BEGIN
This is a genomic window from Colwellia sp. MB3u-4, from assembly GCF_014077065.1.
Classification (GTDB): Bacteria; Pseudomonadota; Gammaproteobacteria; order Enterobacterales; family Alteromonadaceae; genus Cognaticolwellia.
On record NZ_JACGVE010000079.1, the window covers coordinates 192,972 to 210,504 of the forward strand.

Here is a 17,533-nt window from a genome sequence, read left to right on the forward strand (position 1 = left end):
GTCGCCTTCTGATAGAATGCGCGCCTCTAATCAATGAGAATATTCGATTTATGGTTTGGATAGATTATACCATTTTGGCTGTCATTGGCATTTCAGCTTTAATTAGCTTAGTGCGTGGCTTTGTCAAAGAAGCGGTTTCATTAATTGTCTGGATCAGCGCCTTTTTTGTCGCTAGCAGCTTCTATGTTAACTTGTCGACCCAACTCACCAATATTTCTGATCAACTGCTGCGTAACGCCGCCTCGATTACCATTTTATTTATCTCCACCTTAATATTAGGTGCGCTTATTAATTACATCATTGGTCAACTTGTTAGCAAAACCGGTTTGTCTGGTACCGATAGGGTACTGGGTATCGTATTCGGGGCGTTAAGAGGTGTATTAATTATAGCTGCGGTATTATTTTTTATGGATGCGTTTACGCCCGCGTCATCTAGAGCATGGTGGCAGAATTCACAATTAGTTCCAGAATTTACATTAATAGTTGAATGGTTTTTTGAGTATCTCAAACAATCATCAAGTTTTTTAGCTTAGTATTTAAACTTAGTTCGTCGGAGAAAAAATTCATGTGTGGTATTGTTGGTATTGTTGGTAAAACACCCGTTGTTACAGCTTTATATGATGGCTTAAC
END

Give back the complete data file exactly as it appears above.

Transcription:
This is a genomic window from Colwellia sp. MB3u-4, from assembly GCF_014077065.1.
Classification (GTDB): Bacteria; Pseudomonadota; Gammaproteobacteria; order Enterobacterales; family Alteromonadaceae; genus Cognaticolwellia.
On record NZ_JACGVE010000079.1, the window covers coordinates 192,972 to 210,504 of the forward strand.

Here is a 17,533-nt window from a genome sequence, read left to right on the forward strand (position 1 = left end):
GTCGCCTTCTGATAGAATGCGCGCCTCTAATCAATGAGAATATTCGATTTATGGTTTGGATAGATTATACCATTTTGGCTGTCATTGGCATTTCAGCTTTAATTAGCTTAGTGCGTGGCTTTGTCAAAGAAGCGGTTTCATTAATTGTCTGGATCAGCGCCTTTTTTGTCGCTAGCAGCTTCTATGTTAACTTGTCGACCCAACTCACCAATATTTCTGATCAACTGCTGCGTAACGCCGCCTCGATTACCATTTTATTTATCTCCACCTTAATATTAGGTGCGCTTATTAATTACATCATTGGTCAACTTGTTAGCAAAACCGGTTTGTCTGGTACCGATAGGGTACTGGGTATCGTATTCGGGGCGTTAAGAGGTGTATTAATTATAGCTGCGGTATTATTTTTTATGGATGCGTTTACGCCCGCGTCATCTAGAGCATGGTGGCAGAATTCACAATTAGTTCCAGAATTTACATTAATAGTTGAATGGTTTTTTGAGTATCTCAAACAATCATCAAGTTTTTTAGCTTAGTATTTAAACTTAGTTCGTCGGAGAAAAAATTCATGTGTGGTATTGTTGGTATTGTTGGTAAAACACCCGTTGTTACAGCTTTATATGATGGCTTAAC